March 16:The first National Book Awards were presented on this day in 1950. Thenon-fiction winner was Ralph L. Rusk for TheLife of Ralph Waldo Emerson; the poetry winner was William Carlos Williamsfor two books, Paterson: Book III andSelected Poems; the fiction winnerwas Nelson Algren for The Man with theGolden Arm.
Fifteen recent NBA winnersand finalists are interviewed in The BookThat Changed My Life, most of them offering not one influential book but atruckload. One exception is Don Delillo, who reveals that he read very littlewhen growing up, and “did not have a strong sense of writerly ambition.”Though he does remember the precise moment when he got the call to begin hisfirst novel, Americana (1971), inwhich a village street’s “stillness and wistfulness” became “acounterpoint of lost innocence”:
I was in Southwest Harboron Mount Desert Island in Maine, looking down a street filled with elms andmaples and old homes. And there was something in the moment. Some mystery thatmade me feel I had to write about it. And even though it took me, oh, I don’tknow, two months before I even put word on paper, even the title of the novelwas implicit in that moment.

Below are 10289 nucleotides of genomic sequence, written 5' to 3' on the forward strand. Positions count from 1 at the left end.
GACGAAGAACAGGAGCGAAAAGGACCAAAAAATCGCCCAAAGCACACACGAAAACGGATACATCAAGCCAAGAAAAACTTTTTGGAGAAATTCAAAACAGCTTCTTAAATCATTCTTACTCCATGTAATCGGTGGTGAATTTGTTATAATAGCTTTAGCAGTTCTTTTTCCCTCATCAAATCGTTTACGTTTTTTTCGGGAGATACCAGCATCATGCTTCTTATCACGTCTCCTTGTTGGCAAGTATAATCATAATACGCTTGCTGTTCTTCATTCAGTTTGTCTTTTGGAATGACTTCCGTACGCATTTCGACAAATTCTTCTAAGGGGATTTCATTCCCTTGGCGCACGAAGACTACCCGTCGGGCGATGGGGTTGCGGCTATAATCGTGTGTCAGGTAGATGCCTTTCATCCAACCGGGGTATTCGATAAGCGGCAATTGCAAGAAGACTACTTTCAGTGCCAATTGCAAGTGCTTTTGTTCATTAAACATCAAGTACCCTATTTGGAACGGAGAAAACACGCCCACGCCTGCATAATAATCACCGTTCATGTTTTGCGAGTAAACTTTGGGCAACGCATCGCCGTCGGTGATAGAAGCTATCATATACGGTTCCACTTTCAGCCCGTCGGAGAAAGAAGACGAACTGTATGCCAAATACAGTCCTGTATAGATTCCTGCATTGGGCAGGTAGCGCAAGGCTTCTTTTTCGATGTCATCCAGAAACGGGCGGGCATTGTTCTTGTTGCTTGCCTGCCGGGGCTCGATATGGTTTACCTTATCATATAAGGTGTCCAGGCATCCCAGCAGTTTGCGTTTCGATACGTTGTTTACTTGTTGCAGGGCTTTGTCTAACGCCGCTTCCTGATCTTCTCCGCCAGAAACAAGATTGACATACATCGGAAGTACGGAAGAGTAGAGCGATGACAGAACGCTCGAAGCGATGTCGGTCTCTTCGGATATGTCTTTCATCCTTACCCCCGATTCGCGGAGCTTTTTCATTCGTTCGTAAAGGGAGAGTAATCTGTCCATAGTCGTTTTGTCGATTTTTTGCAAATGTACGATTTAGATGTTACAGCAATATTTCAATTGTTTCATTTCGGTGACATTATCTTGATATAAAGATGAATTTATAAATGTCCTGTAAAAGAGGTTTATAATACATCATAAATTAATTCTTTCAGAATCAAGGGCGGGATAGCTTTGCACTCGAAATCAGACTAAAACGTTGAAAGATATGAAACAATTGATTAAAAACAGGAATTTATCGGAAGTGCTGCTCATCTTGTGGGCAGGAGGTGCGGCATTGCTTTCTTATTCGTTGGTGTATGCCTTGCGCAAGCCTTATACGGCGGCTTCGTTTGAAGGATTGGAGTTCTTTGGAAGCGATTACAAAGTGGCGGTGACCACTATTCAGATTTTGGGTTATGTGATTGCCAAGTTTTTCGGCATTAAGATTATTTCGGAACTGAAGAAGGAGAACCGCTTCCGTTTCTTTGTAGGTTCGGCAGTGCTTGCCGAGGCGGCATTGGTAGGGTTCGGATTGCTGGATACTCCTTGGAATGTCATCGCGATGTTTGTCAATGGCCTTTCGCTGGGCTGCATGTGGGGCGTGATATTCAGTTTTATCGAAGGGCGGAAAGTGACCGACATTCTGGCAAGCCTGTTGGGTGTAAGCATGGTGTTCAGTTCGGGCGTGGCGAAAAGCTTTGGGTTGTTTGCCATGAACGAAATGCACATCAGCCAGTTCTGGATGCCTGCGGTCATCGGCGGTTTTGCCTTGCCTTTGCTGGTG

Cynthia Ozick’s interviewplaces her in a different group, among those born-to-read and born-to-write:
I always wrote, and Ialways had writing as an ambition. …I remember composing a poem at the age offive, before, I could read or write; my mother was my amanuensis. I retain onlythe opening two words: “O moon!” …As I grew older, the images ofbleak yet rapturous imposture—particularly in fairy tales—aroused aninescapable sensation of wanting to write. Princesses turned into mute swans,princes into beasts…. I began to pursue that truly voluptuous sensation inmiddle childhood. I recall having written a story at the age of eleven, andafterward finding it an embarrassment; so I signed it, self-consciously, “Bythe Young Author, Age Nine.” Another imposture. It might, I thought, havebeen adequate for a nine-year-old, but not for a serious writer of eleven.
Daybook is contributed by Steve King, who teaches in the English Department of Memorial University in St. John’s, Newfoundland. His literary daybook began as a radio series syndicated nationally in Canada. He can be found online at todayinliterature.com.